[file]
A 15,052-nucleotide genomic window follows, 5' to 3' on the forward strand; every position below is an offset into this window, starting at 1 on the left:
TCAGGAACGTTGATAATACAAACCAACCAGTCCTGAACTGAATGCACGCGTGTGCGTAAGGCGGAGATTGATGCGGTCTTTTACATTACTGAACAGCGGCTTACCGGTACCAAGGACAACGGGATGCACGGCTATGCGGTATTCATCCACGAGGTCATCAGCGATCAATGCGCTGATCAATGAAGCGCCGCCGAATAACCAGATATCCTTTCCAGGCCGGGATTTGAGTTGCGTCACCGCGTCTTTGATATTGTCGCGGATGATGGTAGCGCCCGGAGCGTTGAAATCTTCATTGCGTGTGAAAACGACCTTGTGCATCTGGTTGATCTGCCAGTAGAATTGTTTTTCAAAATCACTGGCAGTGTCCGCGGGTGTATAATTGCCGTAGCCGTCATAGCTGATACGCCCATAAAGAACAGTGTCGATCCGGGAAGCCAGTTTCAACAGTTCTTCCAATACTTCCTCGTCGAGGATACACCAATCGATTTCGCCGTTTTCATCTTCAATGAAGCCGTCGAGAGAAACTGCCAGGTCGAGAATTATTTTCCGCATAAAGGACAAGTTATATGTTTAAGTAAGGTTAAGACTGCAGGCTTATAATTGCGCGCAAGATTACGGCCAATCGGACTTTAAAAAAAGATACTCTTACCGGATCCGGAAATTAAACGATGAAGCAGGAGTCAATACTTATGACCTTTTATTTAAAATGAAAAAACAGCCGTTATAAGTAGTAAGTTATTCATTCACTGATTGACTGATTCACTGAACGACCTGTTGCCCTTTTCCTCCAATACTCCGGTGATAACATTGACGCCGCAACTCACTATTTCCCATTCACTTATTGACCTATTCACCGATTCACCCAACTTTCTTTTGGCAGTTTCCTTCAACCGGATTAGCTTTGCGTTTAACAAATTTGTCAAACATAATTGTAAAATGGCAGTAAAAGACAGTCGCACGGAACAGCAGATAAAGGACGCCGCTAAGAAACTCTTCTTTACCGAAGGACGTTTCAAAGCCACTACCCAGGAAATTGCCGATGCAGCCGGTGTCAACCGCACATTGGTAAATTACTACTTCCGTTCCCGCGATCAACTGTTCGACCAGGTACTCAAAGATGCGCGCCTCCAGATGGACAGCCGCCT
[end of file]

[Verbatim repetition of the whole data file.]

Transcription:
A 15,052-nucleotide genomic window follows, 5' to 3' on the forward strand; every position below is an offset into this window, starting at 1 on the left:
TCAGGAACGTTGATAATACAAACCAACCAGTCCTGAACTGAATGCACGCGTGTGCGTAAGGCGGAGATTGATGCGGTCTTTTACATTACTGAACAGCGGCTTACCGGTACCAAGGACAACGGGATGCACGGCTATGCGGTATTCATCCACGAGGTCATCAGCGATCAATGCGCTGATCAATGAAGCGCCGCCGAATAACCAGATATCCTTTCCAGGCCGGGATTTGAGTTGCGTCACCGCGTCTTTGATATTGTCGCGGATGATGGTAGCGCCCGGAGCGTTGAAATCTTCATTGCGTGTGAAAACGACCTTGTGCATCTGGTTGATCTGCCAGTAGAATTGTTTTTCAAAATCACTGGCAGTGTCCGCGGGTGTATAATTGCCGTAGCCGTCATAGCTGATACGCCCATAAAGAACAGTGTCGATCCGGGAAGCCAGTTTCAACAGTTCTTCCAATACTTCCTCGTCGAGGATACACCAATCGATTTCGCCGTTTTCATCTTCAATGAAGCCGTCGAGAGAAACTGCCAGGTCGAGAATTATTTTCCGCATAAAGGACAAGTTATATGTTTAAGTAAGGTTAAGACTGCAGGCTTATAATTGCGCGCAAGATTACGGCCAATCGGACTTTAAAAAAAGATACTCTTACCGGATCCGGAAATTAAACGATGAAGCAGGAGTCAATACTTATGACCTTTTATTTAAAATGAAAAAACAGCCGTTATAAGTAGTAAGTTATTCATTCACTGATTGACTGATTCACTGAACGACCTGTTGCCCTTTTCCTCCAATACTCCGGTGATAACATTGACGCCGCAACTCACTATTTCCCATTCACTTATTGACCTATTCACCGATTCACCCAACTTTCTTTTGGCAGTTTCCTTCAACCGGATTAGCTTTGCGTTTAACAAATTTGTCAAACATAATTGTAAAATGGCAGTAAAAGACAGTCGCACGGAACAGCAGATAAAGGACGCCGCTAAGAAACTCTTCTTTACCGAAGGACGTTTCAAAGCCACTACCCAGGAAATTGCCGATGCAGCCGGTGTCAACCGCACATTGGTAAATTACTACTTCCGTTCCCGCGATCAACTGTTCGACCAGGTACTCAAAGATGCGCGCCTCCAGATGGACAGCCGCCT